Who lobbied whom about what between September and December 2015?
The Irish Hotels Federation lobbied Taoiseach Enda Kenny, Jobs Minister Richard Bruton, Tourism Minister Paschal Donohoe and assistant secretary at the Department of Communications Kenneth Spratt – asking them not to implement the recommendations in a Government-commissioned report into zero hour and low hour contracts in Ireland.
The study, carried out by the University of Limerick and published in November, recommended:
– Employees should receive a written contract on the first day of their new job. Currently an employer has two months to issue a contract.
– That contract should provide a statement of working hours which are a true reflection of those required.
– There should be a minimum of 3 continuous working hours where an employee is required to report for work; if there is not, the worker should be paid for the 3 hours.
– An employer should give at least 72 hours’ notice of any request to undertake work, unless there are exceptional and unforeseen circumstances. If a worker undertakes extra hours without the minimum notice, they should be compensated at 150% of the rate they would be paid.
– Employers should give a minimum of 72 hours’ notice of cancellation of hours. If workers do not get the minimum notice, they should be paid at their normal rate for the hours which were scheduled.
– Legislation should be enacted to provide for employees with no guaranteed hours of work or those on hybrid low hours and if and when contracts to take an average of the number of hours worked in the previous six months as the minimum to be stipulated in their contract.
– Periodic reviews of these hours should be put in place so a contract reflects the reality of working hours.
– Employer organisations and trade unions which conclude a sectoral collective agreement can opt out of some of the suggested legislative provisions above.
– The CSO include a section in the Quarterly National Household Survey which deals specifically with non-guaranteed working hours.
In particular, the Irish Hotels Federation recommended:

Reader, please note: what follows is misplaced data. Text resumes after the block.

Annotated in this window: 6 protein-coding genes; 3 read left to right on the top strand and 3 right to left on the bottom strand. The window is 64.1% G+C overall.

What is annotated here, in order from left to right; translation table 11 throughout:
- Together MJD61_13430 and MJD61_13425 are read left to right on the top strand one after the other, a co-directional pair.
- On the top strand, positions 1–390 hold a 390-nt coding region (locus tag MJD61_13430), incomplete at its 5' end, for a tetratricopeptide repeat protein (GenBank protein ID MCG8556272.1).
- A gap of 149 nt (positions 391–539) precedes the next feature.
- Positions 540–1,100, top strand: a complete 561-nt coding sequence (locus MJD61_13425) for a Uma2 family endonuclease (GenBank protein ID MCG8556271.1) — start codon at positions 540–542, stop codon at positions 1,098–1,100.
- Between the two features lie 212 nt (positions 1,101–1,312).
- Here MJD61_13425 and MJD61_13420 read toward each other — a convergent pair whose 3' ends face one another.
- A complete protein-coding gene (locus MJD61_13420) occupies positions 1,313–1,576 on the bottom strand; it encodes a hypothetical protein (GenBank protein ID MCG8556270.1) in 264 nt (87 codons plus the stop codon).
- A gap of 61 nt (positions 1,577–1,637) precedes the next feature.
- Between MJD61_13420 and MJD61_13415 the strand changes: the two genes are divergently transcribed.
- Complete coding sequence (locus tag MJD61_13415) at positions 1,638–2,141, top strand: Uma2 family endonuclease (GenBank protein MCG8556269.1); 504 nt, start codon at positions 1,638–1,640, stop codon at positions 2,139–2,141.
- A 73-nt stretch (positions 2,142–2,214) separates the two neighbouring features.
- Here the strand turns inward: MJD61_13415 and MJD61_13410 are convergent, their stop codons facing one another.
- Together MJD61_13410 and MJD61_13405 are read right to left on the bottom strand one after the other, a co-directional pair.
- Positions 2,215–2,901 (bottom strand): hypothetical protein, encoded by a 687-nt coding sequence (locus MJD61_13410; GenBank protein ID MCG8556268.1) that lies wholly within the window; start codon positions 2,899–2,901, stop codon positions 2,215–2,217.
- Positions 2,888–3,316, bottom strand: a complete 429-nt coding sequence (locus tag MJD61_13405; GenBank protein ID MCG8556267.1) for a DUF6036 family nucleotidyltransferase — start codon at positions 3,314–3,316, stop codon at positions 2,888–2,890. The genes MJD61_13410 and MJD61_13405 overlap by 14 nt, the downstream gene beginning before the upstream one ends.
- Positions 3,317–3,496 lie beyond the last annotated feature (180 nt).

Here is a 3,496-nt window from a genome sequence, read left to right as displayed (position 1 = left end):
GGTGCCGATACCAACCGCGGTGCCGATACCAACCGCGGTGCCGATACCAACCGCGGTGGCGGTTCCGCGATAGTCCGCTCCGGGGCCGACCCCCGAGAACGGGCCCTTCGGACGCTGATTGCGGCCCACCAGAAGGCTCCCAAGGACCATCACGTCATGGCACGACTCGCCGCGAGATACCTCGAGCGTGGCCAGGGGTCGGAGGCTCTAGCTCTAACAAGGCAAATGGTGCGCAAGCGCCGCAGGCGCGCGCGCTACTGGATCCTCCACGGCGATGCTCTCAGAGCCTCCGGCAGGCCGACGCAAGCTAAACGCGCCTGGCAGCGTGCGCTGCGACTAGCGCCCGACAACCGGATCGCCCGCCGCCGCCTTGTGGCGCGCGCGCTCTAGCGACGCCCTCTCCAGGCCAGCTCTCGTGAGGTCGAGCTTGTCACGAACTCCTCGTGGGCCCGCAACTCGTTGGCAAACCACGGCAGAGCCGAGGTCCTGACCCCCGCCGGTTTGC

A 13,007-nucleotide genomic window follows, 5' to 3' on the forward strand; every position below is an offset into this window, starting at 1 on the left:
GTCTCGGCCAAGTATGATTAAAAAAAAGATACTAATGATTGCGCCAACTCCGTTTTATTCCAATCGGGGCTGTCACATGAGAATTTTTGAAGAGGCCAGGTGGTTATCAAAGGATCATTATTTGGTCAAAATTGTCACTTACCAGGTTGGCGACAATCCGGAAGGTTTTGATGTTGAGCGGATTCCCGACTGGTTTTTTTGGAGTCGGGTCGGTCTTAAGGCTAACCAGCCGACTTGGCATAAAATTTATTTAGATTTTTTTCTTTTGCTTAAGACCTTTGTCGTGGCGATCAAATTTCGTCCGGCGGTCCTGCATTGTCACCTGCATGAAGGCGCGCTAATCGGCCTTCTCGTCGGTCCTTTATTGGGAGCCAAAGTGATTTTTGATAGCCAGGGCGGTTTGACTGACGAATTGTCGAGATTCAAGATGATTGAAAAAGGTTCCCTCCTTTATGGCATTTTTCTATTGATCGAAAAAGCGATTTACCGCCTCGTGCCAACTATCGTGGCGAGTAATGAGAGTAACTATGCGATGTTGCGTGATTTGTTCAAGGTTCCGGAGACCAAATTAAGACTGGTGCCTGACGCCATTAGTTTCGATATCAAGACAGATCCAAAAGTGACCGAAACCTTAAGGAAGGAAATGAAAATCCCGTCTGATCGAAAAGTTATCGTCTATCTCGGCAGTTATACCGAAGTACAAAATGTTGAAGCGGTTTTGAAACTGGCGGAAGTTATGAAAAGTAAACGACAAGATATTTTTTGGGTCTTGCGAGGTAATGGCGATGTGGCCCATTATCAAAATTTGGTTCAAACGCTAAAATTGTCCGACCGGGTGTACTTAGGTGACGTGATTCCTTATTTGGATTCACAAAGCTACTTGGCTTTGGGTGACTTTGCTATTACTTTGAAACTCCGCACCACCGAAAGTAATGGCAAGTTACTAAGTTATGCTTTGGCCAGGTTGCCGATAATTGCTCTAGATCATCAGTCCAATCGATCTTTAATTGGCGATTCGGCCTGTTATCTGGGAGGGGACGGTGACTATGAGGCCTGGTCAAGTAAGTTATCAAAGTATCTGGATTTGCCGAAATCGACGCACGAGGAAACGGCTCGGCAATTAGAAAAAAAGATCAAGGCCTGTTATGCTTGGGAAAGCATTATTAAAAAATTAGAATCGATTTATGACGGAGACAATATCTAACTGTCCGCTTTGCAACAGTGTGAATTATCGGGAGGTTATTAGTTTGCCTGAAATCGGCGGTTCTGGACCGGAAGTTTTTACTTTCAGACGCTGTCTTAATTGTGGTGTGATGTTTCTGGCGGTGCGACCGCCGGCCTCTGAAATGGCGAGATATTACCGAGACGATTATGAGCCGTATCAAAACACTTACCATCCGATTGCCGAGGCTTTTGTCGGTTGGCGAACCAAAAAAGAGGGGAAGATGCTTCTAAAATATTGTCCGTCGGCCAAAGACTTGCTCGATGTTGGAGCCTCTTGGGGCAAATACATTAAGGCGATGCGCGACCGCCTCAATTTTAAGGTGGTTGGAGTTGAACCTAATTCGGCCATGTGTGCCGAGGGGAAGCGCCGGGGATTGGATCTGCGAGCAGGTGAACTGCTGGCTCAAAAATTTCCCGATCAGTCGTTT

“That Government should do nothing in relation to any recommendation in this report as: The recommendations introduce additional unnecessary regulatory burden and will undoubtedly interfere with the ability of businesses to service their customers, earn income and increase levels of employment and wages;
The proposed changes have potential to introduce unintended, negative consequences for employees in terms of mutual flexibility with employers.”
Further to this, Bonkers writes:
“Wealthy people lobby other wealthy people to keep poor people poor. As we know there has been nothing done about zero-hour contracts, which is just the way the hoteliers wanted it to stay, as we can see from the lobbying above.
Is it just me or does anybody else find it a bit disconcerting that a bunch of ministers getting paid more than €3,000-a-week make a decision behind closed doors that effects hundreds of thousands of people on zero-hour and low-wage contracts where the minimum wage for 40 hours a week (if they can get it) will get them €386 per week, before PAYE and indirect taxation.”
“We’re constantly told by Enda Kenny that the best way out of poverty is to get a job. But having no guarantee of hours per week is hardly conducive to someone feeling secure. Without some sort of contracted hours you can’t even plan an annual holiday because you simply don’t know if you’ll be working enough hours to be able to pay for it.”
“The Irish economy is chock-a-block with low-wage zero-hour contract jobs like those found in hotels. In the last two years most of us have noticed the prices of hotels creeping back to Celtic Tiger levels. But one thing that’s staying the same is the low wages and zero job security, thanks in part to Enda Kenny, Paschal Donohue and Richard Bruton.”
University of Limerick Study on the Prevalence of Zero Hour Contracts and Low Hour Contracts in the Irish Economy
Previously: The ‘If And When’ Contracts